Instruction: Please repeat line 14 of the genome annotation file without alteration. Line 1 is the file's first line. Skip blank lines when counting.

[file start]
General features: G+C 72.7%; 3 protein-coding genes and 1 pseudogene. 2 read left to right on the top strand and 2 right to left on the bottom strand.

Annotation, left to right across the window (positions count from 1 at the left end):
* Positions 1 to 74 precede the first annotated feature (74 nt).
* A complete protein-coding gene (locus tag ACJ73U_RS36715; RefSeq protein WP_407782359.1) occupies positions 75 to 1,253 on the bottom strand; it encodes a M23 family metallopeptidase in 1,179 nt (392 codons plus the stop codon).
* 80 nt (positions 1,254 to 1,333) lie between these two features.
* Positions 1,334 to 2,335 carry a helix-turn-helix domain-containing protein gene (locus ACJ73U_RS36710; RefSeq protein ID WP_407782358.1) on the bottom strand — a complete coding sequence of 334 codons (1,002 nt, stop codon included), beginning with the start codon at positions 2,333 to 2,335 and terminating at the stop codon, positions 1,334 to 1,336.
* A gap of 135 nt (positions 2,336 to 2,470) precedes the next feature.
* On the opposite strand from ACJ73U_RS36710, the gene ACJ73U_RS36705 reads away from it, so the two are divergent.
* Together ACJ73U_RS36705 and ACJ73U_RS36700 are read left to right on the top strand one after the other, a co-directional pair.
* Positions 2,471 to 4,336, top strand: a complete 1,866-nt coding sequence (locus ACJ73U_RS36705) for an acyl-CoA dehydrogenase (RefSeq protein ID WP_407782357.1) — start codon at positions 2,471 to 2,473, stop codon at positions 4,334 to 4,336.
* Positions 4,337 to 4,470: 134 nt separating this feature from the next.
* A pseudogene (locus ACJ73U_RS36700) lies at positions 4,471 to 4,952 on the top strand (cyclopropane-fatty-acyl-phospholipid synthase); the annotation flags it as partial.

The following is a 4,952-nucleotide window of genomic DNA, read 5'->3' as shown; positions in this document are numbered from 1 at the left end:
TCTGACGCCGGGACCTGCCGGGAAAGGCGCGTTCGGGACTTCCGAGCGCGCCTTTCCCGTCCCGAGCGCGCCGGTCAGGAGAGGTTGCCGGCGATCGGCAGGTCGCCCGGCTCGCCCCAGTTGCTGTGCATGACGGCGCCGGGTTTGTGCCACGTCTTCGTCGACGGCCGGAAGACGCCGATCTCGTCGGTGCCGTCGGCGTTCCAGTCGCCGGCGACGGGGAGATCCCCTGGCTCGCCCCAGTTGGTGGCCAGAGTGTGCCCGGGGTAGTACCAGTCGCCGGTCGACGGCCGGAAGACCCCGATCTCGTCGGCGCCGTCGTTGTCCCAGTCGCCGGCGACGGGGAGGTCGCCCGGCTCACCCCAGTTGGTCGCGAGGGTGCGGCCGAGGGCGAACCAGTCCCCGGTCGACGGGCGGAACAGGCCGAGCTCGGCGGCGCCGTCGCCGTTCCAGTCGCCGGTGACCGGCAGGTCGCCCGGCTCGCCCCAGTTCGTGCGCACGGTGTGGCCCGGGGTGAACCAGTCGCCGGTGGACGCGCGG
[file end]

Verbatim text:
TCTGACGCCGGGACCTGCCGGGAAAGGCGCGTTCGGGACTTCCGAGCGCGCCTTTCCCGTCCCGAGCGCGCCGGTCAGGAGAGGTTGCCGGCGATCGGCAGGTCGCCCGGCTCGCCCCAGTTGCTGTGCATGACGGCGCCGGGTTTGTGCCACGTCTTCGTCGACGGCCGGAAGACGCCGATCTCGTCGGTGCCGTCGGCGTTCCAGTCGCCGGCGACGGGGAGATCCCCTGGCTCGCCCCAGTTGGTGGCCAGAGTGTGCCCGGGGTAGTACCAGTCGCCGGTCGACGGCCGGAAGACCCCGATCTCGTCGGCGCCGTCGTTGTCCCAGTCGCCGGCGACGGGGAGGTCGCCCGGCTCACCCCAGTTGGTCGCGAGGGTGCGGCCGAGGGCGAACCAGTCCCCGGTCGACGGGCGGAACAGGCCGAGCTCGGCGGCGCCGTCGCCGTTCCAGTCGCCGGTGACCGGCAGGTCGCCCGGCTCGCCCCAGTTCGTGCGCACGGTGTGGCCCGGGGTGAACCAGTCGCCGGTGGACGCGCGG